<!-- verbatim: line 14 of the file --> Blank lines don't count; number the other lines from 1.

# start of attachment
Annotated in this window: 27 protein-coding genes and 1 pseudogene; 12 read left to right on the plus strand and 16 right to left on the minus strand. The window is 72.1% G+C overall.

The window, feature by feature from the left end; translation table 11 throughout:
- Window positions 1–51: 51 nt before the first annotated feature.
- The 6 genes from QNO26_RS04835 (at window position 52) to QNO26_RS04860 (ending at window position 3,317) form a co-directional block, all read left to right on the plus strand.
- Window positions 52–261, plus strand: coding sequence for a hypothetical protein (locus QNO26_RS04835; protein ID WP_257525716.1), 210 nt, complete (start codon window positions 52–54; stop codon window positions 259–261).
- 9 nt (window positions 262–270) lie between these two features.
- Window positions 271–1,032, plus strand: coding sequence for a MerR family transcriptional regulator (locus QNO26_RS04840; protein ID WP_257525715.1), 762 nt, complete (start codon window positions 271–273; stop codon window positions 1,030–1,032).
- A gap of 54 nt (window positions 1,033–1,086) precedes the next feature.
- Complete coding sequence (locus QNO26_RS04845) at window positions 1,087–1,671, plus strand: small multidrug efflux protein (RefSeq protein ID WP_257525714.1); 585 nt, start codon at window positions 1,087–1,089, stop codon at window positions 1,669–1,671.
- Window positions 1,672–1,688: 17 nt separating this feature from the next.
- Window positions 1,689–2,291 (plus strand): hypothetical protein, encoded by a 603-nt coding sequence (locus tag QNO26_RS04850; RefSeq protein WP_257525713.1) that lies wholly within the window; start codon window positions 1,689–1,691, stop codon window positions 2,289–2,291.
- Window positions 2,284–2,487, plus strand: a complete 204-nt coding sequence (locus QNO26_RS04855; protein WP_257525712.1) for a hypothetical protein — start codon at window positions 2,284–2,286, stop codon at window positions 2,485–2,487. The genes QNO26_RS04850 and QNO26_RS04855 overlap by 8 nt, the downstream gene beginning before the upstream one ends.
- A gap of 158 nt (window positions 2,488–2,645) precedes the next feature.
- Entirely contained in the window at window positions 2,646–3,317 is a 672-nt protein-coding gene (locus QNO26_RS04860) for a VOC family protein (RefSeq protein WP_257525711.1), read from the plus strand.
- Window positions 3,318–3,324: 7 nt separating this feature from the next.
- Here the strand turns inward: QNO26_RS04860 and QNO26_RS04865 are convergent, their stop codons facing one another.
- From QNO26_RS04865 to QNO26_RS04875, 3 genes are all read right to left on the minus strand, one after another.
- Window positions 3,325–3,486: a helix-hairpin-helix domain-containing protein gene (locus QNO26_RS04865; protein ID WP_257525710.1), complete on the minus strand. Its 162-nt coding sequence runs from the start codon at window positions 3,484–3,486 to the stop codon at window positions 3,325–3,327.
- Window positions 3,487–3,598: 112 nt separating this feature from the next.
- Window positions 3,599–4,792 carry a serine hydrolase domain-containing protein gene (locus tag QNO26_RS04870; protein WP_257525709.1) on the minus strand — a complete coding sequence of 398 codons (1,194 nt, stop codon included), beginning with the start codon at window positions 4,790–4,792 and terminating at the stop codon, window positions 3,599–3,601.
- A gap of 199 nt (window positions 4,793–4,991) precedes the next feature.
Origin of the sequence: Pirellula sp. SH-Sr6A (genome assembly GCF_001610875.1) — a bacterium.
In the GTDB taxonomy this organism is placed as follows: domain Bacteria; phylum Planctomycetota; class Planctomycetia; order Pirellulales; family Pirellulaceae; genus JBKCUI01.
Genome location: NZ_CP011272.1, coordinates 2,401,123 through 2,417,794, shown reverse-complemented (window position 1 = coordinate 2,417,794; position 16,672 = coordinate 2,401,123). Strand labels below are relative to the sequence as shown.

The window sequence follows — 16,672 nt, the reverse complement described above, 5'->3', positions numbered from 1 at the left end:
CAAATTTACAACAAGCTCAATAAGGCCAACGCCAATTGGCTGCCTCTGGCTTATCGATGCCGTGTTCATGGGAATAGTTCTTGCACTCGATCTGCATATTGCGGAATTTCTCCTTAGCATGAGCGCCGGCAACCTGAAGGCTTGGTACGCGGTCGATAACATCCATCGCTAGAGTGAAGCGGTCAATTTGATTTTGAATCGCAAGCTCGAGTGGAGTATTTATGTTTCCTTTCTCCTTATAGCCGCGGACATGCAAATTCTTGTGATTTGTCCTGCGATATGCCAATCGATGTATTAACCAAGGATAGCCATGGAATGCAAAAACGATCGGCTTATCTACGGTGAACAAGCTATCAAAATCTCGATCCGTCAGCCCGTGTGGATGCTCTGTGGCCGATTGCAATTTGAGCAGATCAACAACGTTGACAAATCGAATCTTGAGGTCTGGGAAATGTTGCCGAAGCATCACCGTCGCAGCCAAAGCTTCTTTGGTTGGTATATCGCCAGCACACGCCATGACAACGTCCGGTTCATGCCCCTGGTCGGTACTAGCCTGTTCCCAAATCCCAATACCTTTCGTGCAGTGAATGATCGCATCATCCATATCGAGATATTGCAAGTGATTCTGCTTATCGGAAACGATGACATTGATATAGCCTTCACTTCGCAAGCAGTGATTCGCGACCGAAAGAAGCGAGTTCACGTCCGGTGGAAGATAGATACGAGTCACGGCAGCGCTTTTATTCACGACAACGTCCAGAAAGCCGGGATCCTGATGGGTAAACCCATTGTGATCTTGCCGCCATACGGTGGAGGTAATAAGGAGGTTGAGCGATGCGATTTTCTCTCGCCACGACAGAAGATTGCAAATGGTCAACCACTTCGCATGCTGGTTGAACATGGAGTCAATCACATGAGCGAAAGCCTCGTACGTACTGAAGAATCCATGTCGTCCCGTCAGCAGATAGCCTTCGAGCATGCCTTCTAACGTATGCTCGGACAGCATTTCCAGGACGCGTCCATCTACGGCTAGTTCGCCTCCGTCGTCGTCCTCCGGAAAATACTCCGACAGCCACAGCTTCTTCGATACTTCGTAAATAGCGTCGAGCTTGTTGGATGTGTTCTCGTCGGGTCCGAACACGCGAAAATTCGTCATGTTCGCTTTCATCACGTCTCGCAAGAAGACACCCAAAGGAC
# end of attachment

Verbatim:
- Entirely contained in the window at window positions 2,646–3,317 is a 672-nt protein-coding gene (locus QNO26_RS04860) for a VOC family protein (RefSeq protein WP_257525711.1), read from the plus strand.